Rev. Fr. Anthony Okeke is the Parish Priest of Holy Spirit Catholic Church, Onireke, Satellite Town, Lagos and Chaplain, Catholic Charismatic Renewal of Nigeria (CCRN), Satellite Deanery, Lagos Archdiocese. In this interview with the Editor, LADY NETA NWOSU, he gives a vivid account of the doctrine of the Holy Trinity, roles of the respective three Persons, importance of the Holy Trinity to Christians, non-belief in the Holy Trinity and its implications, relationship between the Sign of the Cross and Holy Trinity, essence of the Sign of the Cross, as well as other contemporary issues. Excerpts:
The Solemnity of the Holy Trinity is here again. Why do Christians celebrate this Feast of the Holy Trinity?
Trinity Sunday is the first Sunday after Pentecost in the Church’s liturgical calendar. Trinity Sunday is a day the Church celebrates the unity that exists between God the father, the son and the holy spirit. In its essence, is the mystery of faith and unity on and of the Holy Trinity: The Father, the Son, and the Holy Spirit.
How are Catholics expected to mark this feast? Are there exceptional spiritual benefits celebrating the Feast of the Holy Trinity?
Yes, the benefits from God the Father: Chosen and adopted; the benefits from God the Son: Redeemed and forgiven; the benefits from God the Spirit: Sealed, sanctified and secured.
The doctrine of the Holy Trinity states that there are three Persons in one God. Please explain why and how come God exists in three Persons?
For a clearer and lay man’s understanding, the Blessed Trinity is a mystery that can be understood with St. Anslem’s binocular of “Fides quarens intellectum”(Faith seeking understanding); comprehendible, not with the head, but with the heart. It teaches us that there are three distinct Persons in one God, sharing the same Divine Nature, coequal and co-eternal. Simply put: The Father is God but not the Son and the Holy Spirit; the Son is God but not the Father and the Spirit and the Holy Spirit is God, but not the Father and the Son. One in Substance, but different in persons. However, from a lay man’s understanding, Person is derived from the Latin word,’ persona’, which means “actor’s mask” that could be likened to the role an actor plays or character in a play or movie. But we believe in this Mystery because Jesus, who is God, taught it clearly, the Evangelists recorded it, the Fathers of the Church tried to explain it, and the Councils of Nicaea and Constantinople defined it as a dogma of Christian Faith.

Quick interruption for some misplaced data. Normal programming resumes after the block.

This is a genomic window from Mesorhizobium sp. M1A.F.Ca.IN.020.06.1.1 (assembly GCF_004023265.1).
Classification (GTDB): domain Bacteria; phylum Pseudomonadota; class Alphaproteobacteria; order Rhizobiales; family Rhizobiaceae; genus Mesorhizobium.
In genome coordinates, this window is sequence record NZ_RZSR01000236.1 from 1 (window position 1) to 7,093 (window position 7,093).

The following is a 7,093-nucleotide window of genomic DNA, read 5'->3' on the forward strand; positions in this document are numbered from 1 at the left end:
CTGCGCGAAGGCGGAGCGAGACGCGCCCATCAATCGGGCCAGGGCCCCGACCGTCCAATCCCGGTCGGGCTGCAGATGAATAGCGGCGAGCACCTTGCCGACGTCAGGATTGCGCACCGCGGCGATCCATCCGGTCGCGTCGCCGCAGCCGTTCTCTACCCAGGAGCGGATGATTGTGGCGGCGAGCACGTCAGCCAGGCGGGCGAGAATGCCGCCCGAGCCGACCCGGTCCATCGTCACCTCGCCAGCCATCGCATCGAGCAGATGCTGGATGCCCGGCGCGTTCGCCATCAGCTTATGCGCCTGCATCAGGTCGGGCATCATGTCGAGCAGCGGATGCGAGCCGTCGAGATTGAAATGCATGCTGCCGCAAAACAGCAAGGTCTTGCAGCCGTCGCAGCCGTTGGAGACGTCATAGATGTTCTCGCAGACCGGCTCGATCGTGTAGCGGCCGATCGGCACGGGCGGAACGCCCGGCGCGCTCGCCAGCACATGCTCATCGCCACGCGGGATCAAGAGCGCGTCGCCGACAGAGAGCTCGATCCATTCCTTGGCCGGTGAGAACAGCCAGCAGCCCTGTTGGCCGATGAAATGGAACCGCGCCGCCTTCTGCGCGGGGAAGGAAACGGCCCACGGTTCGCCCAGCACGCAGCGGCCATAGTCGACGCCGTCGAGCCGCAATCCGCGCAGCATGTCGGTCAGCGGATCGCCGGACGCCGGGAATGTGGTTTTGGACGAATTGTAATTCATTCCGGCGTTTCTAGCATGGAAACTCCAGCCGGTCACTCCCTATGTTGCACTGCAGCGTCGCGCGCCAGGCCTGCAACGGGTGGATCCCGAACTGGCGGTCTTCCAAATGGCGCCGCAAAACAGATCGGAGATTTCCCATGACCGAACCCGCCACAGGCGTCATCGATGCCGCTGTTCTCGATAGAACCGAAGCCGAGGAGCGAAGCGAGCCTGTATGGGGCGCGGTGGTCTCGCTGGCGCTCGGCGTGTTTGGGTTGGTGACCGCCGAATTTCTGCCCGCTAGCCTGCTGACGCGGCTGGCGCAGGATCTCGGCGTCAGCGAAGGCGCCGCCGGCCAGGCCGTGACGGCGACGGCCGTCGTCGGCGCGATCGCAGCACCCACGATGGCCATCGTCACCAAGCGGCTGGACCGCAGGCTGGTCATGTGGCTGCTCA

What are the respective roles of ‘God the Father’, ‘God the Son’ and ‘God the Holy Spirit’ in the Holy Trinity?
In the history of salvation God the Father is the Creator (Gen 1:1), God the Son is the Redeemer (Jn. 3:16) and God the Holy Spirit is the Sanctifier (1 Pet.1:1-2). Nevertheless, the Trinity is distinct as persons, but neither the Father, Son, nor the Holy Spirit ever exists or acts in isolation from the other two persons of God head.
What does the Holy Trinity mean to a Catholic? Why is it important to Christians?
It is the doctrine of the three persons in one God. It is important because it is a challenge to the unity of family. It refers to the divine family of God.
How can individuals and families imitate the Holy Trinity?
The Trinitarian indwelling is marked by “team” spiritedness of the Father, Son and Holy Spirit in the history of man’s salvation, T=Together, E=Everyone, A=Achieves and M=More. We too, can achieve more than we can imagine through team-spiritedness. When all hands are on deck, we form a formidable force. (Matt.18:19-20; Amos 3:3)
Some Christians described as Non Trinitarian faith groups do not believe in the Holy Trinity. They don’t see the Holy Spirit as the third person in one God (God, the Holy Spirit), but merely an unseen power from God. They even claim that there is no mention of the Holy Trinity in the Bible. May we have your views please.